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Summary:

Commenters were quick to condemn YouTube’s plan to add pre-rolls to its videos. With so many people hating on pre-rolls, why on earth would YouTube do it? Obviously, YouTube’s need to kick-start the cash flow is the biggest reason to implement the hated ad format, but […]

Commenters were quick to condemn YouTube’s plan to add pre-rolls to its videos. With so many people hating on pre-rolls, why on earth would YouTube do it? Obviously, YouTube’s need to kick-start the cash flow is the biggest reason to implement the hated ad format, but I wonder if the Google folks are actually getting two steps ahead back to oldteevee.

YouTube is already prepping itself for life beyond the PC by getting its content on all kinds of set-top boxes and even inside the TVs themselves. Pre-rolls are basically commercials, and people are already used to watching those in their living room, so perhaps this is a way to lay the groundwork for the time when you watch The Evolution of Dance on your plasma.

This notion might be giving the Googsters too much credit. From The Wall Street Journal article, it seems that the company can barely get its own sales teams in gear. Plus, the number of people who visit YouTube online will dwarf the number that watch it on the boob tube for the immediate future.

But it’s just a matter of time before watching web video on your oldteevee becomes commonplace. Better to get people used to the idea now and work out all of the kinks—both internally and externally—sooner than later.

YouTube on a TV set isn’t a browser-based experience right now. Companies are creating their own YouTube channel areas that will presumably look different from one another; Panasonic’s channel will be different than the Sony YouTube area, which will also look different than the HP one. So, why hassle with an array of display ads on differently-formatted services when you can slot one 15-second pre-roll in front of a video that will work on all them?

And let’s not forget that advertisers love the pre-roll format. It’s easy for them to understand, they’ll be able to recycle their existing television creative to run as a web video ad that will be displayed, once again, on a television.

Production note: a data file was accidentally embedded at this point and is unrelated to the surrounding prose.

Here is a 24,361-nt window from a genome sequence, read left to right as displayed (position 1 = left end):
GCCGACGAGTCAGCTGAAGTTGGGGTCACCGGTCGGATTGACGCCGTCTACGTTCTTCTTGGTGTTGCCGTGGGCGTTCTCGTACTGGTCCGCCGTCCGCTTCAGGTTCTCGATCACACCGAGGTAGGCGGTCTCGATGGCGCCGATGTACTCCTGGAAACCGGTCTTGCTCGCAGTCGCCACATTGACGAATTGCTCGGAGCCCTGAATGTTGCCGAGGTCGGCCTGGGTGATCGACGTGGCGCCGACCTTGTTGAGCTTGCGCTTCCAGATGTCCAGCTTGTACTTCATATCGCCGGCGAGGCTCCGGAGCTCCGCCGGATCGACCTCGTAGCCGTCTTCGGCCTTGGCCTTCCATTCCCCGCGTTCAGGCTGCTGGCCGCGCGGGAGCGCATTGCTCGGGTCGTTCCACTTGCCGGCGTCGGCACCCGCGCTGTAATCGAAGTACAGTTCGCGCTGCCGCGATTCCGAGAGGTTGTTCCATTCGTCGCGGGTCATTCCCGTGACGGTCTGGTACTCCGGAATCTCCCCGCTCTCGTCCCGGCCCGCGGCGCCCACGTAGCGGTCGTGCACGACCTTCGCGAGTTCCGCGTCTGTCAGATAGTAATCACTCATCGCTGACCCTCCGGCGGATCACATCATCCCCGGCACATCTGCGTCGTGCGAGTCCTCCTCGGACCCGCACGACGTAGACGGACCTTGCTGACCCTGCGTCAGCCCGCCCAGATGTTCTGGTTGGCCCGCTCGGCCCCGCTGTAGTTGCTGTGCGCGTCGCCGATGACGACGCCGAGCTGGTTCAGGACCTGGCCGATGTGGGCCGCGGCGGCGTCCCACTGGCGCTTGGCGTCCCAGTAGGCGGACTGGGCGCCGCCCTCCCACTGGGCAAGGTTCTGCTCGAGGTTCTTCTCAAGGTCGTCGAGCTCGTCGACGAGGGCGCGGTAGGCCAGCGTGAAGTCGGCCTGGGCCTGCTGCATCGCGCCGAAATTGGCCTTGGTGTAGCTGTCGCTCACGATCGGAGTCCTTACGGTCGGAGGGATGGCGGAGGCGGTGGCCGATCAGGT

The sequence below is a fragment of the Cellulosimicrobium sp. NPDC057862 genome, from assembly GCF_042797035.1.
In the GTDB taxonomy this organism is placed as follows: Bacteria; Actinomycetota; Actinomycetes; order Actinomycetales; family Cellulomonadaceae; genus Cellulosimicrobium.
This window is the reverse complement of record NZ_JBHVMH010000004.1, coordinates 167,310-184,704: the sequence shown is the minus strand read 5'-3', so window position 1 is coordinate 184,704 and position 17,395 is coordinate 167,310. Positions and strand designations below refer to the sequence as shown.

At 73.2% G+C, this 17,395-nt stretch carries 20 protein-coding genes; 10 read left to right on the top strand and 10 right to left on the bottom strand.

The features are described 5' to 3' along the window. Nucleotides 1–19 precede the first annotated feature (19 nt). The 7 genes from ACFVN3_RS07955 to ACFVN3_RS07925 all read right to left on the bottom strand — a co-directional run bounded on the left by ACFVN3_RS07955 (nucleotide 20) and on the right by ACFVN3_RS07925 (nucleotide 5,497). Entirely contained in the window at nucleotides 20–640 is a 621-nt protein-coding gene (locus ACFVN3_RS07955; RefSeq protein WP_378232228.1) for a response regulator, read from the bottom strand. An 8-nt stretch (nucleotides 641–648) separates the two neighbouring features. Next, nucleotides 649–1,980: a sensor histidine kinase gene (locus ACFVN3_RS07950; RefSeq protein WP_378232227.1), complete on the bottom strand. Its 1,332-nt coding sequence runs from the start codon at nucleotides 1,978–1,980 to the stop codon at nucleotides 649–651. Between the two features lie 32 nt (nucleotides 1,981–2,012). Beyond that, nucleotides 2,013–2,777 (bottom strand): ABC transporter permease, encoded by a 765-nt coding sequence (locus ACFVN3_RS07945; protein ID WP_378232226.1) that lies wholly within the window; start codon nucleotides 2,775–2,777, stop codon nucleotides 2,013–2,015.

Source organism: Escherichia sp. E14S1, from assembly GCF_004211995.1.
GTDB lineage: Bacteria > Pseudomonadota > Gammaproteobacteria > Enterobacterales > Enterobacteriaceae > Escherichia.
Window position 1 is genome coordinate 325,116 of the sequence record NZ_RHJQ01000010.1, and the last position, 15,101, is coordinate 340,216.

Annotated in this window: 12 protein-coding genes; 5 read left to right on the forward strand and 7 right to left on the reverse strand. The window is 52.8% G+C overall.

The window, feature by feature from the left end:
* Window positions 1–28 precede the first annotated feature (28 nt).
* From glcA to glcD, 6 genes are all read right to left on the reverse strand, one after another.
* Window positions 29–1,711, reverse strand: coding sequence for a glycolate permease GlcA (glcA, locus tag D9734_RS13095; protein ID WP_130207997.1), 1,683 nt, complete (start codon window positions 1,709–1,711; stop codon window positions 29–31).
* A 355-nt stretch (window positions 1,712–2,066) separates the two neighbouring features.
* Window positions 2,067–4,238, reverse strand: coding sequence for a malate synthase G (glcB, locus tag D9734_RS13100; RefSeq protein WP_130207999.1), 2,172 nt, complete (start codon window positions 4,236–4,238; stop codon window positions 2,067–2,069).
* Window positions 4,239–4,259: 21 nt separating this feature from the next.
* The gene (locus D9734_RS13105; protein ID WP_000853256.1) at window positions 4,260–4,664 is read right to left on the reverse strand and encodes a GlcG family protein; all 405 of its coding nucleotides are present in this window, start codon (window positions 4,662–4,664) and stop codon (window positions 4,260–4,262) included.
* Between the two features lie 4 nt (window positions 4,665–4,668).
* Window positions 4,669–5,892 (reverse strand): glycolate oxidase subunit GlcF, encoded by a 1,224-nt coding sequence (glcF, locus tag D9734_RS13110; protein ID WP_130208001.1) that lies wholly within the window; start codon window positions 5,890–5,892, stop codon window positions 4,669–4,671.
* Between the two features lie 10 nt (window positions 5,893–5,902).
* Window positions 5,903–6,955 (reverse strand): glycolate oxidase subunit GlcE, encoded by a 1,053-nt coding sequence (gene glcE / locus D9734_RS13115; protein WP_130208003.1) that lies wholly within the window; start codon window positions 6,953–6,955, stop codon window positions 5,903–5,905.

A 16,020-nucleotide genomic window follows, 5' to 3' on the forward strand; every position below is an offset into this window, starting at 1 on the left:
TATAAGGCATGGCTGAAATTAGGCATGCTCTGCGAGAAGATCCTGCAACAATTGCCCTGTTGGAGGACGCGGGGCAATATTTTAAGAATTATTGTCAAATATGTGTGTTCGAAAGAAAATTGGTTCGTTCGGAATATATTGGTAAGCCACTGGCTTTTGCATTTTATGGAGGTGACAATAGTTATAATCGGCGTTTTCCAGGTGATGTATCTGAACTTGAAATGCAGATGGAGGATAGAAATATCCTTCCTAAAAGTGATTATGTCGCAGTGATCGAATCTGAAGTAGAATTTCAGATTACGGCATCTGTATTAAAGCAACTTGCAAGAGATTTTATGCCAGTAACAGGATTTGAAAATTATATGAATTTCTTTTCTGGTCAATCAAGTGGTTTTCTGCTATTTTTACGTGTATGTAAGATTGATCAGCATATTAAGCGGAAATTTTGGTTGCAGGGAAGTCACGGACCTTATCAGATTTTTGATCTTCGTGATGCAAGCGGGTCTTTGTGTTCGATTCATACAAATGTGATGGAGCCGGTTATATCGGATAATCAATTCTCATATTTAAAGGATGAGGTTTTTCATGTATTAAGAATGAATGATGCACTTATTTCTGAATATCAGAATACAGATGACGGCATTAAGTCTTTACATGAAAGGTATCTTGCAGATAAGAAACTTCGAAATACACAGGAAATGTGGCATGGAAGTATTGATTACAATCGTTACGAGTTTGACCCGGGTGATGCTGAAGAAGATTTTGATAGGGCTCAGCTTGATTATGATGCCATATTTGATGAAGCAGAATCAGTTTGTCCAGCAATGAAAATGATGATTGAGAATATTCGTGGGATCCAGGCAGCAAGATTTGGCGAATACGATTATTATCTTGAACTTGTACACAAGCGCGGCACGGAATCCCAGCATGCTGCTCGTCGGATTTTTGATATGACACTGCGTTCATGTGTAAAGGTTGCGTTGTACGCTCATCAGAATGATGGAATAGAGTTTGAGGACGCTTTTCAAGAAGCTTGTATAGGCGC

1. Come on, like we didn’t know it was going to go tis way newteevee..

    Adverts are annoying, best to have them up front and out of the way ASAP.

    I am more interested in how short they will get them to be.. It is amazing how much you can put into a 15 sec commercial, but I still think thats too long. I feel a new 7-10 second format is likely to develop.

    James

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  2. [...] pointed out by our friends over at NewTeeVee, maybe YouTube will just be preparing us for the old TV format, but on our new TV systems. With [...]

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  3. [...] its stand on the hated pre-roll format because as it moves to the TV set, the pre-roll will look just like a commercial, which may not be as annoying in a living room [...]

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  4. [...] And it makes you realize why the company reversed its position on pre-rolls as they will look just like commercials on a big screen and probably be more tolerated since people will be in their living [...]

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  5. [...] TV show can now be watched online. YouTube and other web video can now be accessed through TiVo and other set-top boxes. And televisions are increasingly plugging directly into the Internet to access new forms of [...]

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  6. [...] already available on Vudu via the YouTube integration, and YouTube on your TV is available through many other devices. Given the push towards authentication, it’s unlikely that full-length episodes from [...]

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